One of the enjoyable aspects of heading off a cycling tour or mountain-hiking (in Australian lingo, it’s ‘bush-walking), is the absence of any internet or even phone contact. Increasingly, the pleasure applies at home. The internet has been off since Saturday – until now. I have not been troubled by email, the desire to blog, what passes for news, or even the temptation to waste time on other useless web-based pursuits.

Today, on Mayday, we had the inaugural Stalin Prize film night. More than I expected gathered to watch the epic Fall of Berlin (winner in 1950). We drank vodka, soaking it up with various nibblies. Some extraordinary scenes, such as the one when a mad and rat-like Hitler meets prelates from the Vatican and promises them that he will save ‘Western civilisation’, or the Stakhanovite themes at the beginning, replete with the rich harvests and steel plants that smiling children simply visit on a whim, or indeed the calm, measured, albeit somewhat stiff Stalin himself, who calmly directs the Red Army with insight and brilliance. Not a few laughs, but most stayed rivetted to the end. After all, it is really is a love story between Alexei and Natasha.

fall-of-berlin

More film nights to come, with other winners of the Stalin Prize.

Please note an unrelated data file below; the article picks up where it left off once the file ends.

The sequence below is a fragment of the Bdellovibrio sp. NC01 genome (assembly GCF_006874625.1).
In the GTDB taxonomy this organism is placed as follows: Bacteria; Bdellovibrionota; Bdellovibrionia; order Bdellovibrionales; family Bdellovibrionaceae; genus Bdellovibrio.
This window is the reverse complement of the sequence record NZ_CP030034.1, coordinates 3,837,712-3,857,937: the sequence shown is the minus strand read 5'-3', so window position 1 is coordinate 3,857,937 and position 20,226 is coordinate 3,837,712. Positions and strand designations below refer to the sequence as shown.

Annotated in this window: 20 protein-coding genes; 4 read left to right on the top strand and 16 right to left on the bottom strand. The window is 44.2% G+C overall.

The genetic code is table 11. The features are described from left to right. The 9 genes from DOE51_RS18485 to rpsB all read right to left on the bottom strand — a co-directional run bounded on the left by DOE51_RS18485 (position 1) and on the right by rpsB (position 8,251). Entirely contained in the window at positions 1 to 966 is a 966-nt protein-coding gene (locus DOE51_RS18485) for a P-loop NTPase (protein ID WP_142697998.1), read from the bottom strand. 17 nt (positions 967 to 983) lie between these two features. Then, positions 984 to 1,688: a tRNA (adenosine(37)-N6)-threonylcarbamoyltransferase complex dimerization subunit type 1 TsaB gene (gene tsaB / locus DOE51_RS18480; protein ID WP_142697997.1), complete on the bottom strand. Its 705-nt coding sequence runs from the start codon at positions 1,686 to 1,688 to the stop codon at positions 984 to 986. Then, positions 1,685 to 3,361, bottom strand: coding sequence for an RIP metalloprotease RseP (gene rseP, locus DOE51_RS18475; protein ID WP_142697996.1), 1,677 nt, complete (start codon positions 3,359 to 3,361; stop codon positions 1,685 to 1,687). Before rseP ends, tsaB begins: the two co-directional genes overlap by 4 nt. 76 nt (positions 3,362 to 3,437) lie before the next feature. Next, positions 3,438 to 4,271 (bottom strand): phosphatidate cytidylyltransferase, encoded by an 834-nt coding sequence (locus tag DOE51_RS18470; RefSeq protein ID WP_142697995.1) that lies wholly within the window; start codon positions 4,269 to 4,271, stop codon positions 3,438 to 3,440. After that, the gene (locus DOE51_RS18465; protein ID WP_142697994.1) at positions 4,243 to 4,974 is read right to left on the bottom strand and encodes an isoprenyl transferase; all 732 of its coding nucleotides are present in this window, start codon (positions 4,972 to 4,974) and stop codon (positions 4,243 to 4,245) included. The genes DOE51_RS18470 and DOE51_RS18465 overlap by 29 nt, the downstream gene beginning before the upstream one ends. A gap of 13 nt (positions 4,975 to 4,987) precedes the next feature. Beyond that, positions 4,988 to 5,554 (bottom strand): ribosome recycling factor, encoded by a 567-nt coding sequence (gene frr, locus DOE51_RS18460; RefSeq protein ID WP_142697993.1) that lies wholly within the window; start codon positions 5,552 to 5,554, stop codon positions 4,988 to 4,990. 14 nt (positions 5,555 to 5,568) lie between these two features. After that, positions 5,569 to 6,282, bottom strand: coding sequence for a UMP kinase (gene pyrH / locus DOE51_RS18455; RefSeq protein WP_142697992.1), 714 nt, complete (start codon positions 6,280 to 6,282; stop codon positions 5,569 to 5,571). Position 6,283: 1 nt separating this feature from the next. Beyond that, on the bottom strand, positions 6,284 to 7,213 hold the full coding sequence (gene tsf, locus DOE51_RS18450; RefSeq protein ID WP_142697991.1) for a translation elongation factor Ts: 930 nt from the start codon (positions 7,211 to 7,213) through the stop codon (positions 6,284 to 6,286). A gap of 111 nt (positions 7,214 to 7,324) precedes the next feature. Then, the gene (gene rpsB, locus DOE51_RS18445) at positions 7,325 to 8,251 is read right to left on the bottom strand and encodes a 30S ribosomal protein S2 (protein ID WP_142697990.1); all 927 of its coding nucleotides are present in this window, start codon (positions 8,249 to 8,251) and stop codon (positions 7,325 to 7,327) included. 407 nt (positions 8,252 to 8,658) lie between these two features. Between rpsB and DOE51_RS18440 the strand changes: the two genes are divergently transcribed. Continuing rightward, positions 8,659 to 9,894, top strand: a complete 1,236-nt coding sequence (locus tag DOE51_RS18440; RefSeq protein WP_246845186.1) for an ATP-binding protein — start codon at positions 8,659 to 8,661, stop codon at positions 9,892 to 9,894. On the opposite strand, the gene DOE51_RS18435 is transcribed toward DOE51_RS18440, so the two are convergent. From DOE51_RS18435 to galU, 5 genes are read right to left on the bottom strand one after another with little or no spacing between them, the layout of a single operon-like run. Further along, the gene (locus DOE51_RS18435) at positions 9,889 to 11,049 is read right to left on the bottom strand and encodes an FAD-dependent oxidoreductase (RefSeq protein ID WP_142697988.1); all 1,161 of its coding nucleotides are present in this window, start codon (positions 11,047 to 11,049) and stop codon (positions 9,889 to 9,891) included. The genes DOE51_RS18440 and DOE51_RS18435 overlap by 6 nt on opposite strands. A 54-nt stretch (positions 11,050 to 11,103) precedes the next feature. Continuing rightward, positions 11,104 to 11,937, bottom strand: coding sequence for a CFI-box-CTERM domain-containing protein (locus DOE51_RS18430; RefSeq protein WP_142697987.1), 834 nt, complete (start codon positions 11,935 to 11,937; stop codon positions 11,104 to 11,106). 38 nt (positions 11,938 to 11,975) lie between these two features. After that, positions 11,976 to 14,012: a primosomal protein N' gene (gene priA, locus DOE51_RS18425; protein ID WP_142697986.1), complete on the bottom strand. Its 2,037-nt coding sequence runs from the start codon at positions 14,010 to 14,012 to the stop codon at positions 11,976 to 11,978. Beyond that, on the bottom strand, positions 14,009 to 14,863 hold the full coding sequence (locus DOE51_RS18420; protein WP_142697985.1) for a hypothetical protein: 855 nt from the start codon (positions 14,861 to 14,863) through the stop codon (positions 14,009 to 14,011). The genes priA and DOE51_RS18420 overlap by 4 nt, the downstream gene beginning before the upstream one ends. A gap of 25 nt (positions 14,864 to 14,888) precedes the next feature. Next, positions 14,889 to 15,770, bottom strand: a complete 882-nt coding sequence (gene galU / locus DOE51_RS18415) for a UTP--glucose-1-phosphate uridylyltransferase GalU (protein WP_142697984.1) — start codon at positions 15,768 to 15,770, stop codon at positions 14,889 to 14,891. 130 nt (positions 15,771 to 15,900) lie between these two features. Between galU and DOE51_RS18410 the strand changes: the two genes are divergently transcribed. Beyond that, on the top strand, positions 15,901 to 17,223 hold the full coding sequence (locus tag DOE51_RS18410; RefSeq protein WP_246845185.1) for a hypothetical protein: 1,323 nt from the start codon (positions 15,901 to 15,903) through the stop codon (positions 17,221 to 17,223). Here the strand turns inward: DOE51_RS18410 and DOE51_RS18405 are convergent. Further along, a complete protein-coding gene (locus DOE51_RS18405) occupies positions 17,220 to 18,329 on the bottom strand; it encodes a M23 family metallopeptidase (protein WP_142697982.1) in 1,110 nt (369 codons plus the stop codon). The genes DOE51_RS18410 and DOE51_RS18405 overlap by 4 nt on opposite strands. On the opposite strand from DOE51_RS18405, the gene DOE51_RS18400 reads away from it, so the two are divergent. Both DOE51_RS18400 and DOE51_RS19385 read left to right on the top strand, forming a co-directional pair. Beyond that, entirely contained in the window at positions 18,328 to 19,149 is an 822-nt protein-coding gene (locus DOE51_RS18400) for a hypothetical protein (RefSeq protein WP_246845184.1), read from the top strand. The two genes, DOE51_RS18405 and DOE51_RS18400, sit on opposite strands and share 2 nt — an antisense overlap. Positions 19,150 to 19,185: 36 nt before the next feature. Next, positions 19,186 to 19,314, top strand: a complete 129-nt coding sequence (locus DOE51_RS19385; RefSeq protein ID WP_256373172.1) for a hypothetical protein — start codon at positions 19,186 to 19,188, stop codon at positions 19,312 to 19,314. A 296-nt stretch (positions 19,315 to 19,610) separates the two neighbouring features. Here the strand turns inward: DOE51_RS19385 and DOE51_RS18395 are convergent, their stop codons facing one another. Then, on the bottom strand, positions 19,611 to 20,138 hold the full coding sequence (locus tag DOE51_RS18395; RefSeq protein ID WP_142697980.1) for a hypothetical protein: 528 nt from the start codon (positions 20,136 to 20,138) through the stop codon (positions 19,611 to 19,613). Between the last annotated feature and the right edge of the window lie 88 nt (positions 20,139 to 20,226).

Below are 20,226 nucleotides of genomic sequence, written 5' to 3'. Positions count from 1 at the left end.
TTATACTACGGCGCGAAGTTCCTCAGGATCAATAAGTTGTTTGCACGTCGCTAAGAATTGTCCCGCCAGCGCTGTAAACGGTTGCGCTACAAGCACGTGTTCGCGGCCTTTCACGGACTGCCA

In an address to the first all-union congress of collective-farm shock brigaders (1933), Stalin deals with the processes of admitting individual peasants into collective farms. Some such farms were a little wary of accepting individual peasants who may not have been so keen on collectivisation. The reasons were many, such as this one about the peasant woman’s brown eye:

Two years ago I received a letter from a peasant woman, a widow, living in the Volga region. She complained that the collective farm refused to accept her as a member, and she asked for my support. I made inquiries at the collective farm. I received a reply from the collective farm stating that they could not accept her because she had insulted a collective-farm meeting. Now, what was it all about? It seems that at a meeting of peasants at which the collective farmers called upon the individual peasants to join the collective farm, this very widow, in reply to this appeal, had lifted up her skirt and said—Here, take your collective farm! (Laughter.) Undoubtedly she had behaved badly and had insulted the meeting. But should her applicationto join the collective farm be rejected if, a year later, she sincerely repented and admitted her error? I think that her application should not be rejected. That is what I wrote to the collective farm. The widow was accepted into the collective farm. And what happened? It turns out that she is now working in the collective farm, not in the last, but in the front ranks. (Applause.) Works, vol. 13, p. 261.

Can a religious person join the communist party?

One would expect that the answer would be a resounding ‘no’. Is not Marxism a materialist philosophy and political movement, with no time for the mystifying effects of religion or indeed for reactionary religious institutions? The catch is that communist parties around the world have actually permitted religious people to join and be members.